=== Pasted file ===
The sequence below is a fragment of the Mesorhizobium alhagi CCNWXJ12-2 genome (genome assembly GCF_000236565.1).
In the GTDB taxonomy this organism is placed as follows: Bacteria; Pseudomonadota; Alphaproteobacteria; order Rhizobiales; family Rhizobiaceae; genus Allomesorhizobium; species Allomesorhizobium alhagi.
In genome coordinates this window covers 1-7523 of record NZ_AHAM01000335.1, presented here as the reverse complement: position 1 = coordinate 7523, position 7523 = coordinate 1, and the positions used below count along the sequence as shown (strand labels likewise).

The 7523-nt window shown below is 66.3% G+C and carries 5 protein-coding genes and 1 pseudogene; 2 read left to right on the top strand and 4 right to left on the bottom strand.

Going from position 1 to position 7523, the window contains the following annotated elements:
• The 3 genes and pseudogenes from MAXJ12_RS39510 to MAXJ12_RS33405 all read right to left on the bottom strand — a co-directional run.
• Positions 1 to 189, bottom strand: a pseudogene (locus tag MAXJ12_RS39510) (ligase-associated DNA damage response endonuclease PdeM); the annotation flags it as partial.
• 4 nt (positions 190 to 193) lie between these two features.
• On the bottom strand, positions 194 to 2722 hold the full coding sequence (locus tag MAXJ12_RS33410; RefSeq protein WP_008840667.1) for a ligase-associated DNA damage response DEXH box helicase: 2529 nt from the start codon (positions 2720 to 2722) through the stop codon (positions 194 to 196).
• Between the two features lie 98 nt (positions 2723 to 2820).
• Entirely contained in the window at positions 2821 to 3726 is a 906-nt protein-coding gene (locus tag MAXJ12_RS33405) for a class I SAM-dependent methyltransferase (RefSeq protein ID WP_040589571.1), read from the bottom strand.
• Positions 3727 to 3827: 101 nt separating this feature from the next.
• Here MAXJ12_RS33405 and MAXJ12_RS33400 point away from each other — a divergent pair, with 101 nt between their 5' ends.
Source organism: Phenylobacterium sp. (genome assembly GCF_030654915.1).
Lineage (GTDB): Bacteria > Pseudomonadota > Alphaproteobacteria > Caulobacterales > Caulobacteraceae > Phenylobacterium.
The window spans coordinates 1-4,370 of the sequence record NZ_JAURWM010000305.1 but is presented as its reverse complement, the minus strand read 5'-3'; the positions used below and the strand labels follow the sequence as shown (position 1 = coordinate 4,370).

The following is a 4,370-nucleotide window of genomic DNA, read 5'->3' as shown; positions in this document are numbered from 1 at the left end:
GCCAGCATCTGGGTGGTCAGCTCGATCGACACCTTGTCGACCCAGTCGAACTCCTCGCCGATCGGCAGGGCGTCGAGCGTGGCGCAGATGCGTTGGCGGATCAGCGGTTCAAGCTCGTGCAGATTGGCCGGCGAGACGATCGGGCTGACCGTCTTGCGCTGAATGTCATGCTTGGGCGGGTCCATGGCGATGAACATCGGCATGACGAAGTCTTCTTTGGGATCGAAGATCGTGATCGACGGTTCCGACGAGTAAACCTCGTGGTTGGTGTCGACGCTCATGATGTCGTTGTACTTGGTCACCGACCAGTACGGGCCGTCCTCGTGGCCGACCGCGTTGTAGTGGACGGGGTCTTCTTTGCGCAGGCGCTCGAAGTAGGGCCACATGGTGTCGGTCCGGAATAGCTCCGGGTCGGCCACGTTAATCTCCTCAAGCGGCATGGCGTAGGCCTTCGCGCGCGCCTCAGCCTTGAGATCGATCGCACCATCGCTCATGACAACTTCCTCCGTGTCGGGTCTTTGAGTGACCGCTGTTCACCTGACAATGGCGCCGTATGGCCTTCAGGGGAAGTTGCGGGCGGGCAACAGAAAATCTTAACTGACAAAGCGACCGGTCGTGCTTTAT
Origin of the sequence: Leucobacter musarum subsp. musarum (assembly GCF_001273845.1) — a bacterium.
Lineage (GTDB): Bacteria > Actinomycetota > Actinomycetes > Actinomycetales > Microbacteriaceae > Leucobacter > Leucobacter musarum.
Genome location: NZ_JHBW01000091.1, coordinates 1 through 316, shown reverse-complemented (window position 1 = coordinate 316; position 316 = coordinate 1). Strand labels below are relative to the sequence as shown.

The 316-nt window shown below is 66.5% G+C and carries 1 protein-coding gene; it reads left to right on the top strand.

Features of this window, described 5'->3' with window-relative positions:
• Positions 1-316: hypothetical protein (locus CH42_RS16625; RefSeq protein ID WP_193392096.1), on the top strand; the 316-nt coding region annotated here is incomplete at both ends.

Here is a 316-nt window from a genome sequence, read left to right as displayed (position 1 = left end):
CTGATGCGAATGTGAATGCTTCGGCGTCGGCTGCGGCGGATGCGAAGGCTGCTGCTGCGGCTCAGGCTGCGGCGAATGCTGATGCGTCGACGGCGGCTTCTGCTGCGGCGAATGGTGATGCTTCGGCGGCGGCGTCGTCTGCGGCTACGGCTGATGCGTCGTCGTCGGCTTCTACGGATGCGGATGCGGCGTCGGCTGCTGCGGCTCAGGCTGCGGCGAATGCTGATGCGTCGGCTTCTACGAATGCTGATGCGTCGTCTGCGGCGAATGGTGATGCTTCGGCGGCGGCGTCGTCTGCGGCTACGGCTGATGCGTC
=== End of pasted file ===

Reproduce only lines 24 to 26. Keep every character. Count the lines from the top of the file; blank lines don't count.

• Positions 1-316: hypothetical protein (locus CH42_RS16625; RefSeq protein ID WP_193392096.1), on the top strand; the 316-nt coding region annotated here is incomplete at both ends.

Here is a 316-nt window from a genome sequence, read left to right as displayed (position 1 = left end):
CTGATGCGAATGTGAATGCTTCGGCGTCGGCTGCGGCGGATGCGAAGGCTGCTGCTGCGGCTCAGGCTGCGGCGAATGCTGATGCGTCGACGGCGGCTTCTGCTGCGGCGAATGGTGATGCTTCGGCGGCGGCGTCGTCTGCGGCTACGGCTGATGCGTCGTCGTCGGCTTCTACGGATGCGGATGCGGCGTCGGCTGCTGCGGCTCAGGCTGCGGCGAATGCTGATGCGTCGGCTTCTACGAATGCTGATGCGTCGTCTGCGGCGAATGGTGATGCTTCGGCGGCGGCGTCGTCTGCGGCTACGGCTGATGCGTC